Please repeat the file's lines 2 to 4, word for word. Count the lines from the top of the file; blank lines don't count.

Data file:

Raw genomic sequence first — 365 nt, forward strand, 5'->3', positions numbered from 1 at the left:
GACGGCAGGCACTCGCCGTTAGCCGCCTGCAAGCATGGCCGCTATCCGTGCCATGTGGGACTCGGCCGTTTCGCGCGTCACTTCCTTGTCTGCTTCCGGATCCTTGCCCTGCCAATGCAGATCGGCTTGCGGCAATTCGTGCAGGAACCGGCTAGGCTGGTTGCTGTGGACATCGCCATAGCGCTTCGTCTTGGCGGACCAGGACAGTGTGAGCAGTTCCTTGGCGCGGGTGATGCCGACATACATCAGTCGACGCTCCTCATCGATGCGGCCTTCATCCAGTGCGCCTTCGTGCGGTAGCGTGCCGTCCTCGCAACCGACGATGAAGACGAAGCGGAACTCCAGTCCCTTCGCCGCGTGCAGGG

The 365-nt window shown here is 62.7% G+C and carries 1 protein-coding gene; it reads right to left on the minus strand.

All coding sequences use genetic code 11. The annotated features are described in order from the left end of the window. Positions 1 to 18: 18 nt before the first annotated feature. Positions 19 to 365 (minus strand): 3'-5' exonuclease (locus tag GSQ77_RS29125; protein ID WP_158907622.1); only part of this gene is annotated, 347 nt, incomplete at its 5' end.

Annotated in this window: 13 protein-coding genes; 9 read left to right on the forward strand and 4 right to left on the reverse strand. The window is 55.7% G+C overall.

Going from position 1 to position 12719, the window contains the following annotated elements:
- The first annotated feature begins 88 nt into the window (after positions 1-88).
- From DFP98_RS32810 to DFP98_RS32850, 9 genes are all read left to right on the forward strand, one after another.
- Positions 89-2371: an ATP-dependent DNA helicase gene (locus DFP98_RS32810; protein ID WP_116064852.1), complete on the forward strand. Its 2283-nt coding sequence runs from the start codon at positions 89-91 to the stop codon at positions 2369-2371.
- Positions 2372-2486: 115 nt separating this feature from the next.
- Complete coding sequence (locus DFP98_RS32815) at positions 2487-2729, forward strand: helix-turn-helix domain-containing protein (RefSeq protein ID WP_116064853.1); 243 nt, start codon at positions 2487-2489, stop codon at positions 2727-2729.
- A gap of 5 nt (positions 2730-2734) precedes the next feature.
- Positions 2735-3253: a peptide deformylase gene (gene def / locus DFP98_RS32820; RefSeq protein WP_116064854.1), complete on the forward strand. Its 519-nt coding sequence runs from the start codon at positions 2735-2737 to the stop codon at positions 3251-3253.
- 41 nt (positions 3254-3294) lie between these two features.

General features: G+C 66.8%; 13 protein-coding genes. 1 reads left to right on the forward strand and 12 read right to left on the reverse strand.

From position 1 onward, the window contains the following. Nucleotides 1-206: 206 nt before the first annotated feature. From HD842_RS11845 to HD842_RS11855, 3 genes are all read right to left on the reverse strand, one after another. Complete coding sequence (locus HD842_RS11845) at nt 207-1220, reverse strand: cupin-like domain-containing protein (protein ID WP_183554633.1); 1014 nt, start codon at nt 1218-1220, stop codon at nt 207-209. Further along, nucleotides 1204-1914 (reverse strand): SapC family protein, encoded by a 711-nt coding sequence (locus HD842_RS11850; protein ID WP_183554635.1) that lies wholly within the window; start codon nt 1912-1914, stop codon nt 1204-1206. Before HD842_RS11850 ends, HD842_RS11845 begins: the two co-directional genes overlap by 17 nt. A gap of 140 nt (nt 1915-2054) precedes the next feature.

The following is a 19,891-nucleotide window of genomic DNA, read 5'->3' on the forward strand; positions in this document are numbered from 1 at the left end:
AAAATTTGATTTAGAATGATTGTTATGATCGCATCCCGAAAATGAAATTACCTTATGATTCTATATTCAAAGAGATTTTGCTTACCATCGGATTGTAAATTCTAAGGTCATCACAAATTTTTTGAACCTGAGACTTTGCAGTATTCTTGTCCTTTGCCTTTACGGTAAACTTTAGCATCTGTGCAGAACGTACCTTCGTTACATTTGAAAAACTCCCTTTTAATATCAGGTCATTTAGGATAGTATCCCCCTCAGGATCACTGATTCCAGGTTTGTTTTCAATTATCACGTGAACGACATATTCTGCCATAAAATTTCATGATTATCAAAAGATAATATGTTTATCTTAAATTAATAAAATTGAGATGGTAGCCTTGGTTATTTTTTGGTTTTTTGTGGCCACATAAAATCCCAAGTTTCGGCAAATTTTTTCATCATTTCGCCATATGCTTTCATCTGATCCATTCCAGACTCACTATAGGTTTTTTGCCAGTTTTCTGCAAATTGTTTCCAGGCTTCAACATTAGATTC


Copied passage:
GACGGCAGGCACTCGCCGTTAGCCGCCTGCAAGCATGGCCGCTATCCGTGCCATGTGGGACTCGGCCGTTTCGCGCGTCACTTCCTTGTCTGCTTCCGGATCCTTGCCCTGCCAATGCAGATCGGCTTGCGGCAATTCGTGCAGGAACCGGCTAGGCTGGTTGCTGTGGACATCGCCATAGCGCTTCGTCTTGGCGGACCAGGACAGTGTGAGCAGTTCCTTGGCGCGGGTGATGCCGACATACATCAGTCGACGCTCCTCATCGATGCGGCCTTCATCCAGTGCGCCTTCGTGCGGTAGCGTGCCGTCCTCGCAACCGACGATGAAGACGAAGCGGAACTCCAGTCCCTTCGCCGCGTGCAGGG

The 365-nt window shown here is 62.7% G+C and carries 1 protein-coding gene; it reads right to left on the minus strand.

All coding sequences use genetic code 11. The annotated features are described in order from the left end of the window. Positions 1 to 18: 18 nt before the first annotated feature. Positions 19 to 365 (minus strand): 3'-5' exonuclease (locus tag GSQ77_RS29125; protein ID WP_158907622.1); only part of this gene is annotated, 347 nt, incomplete at its 5' end.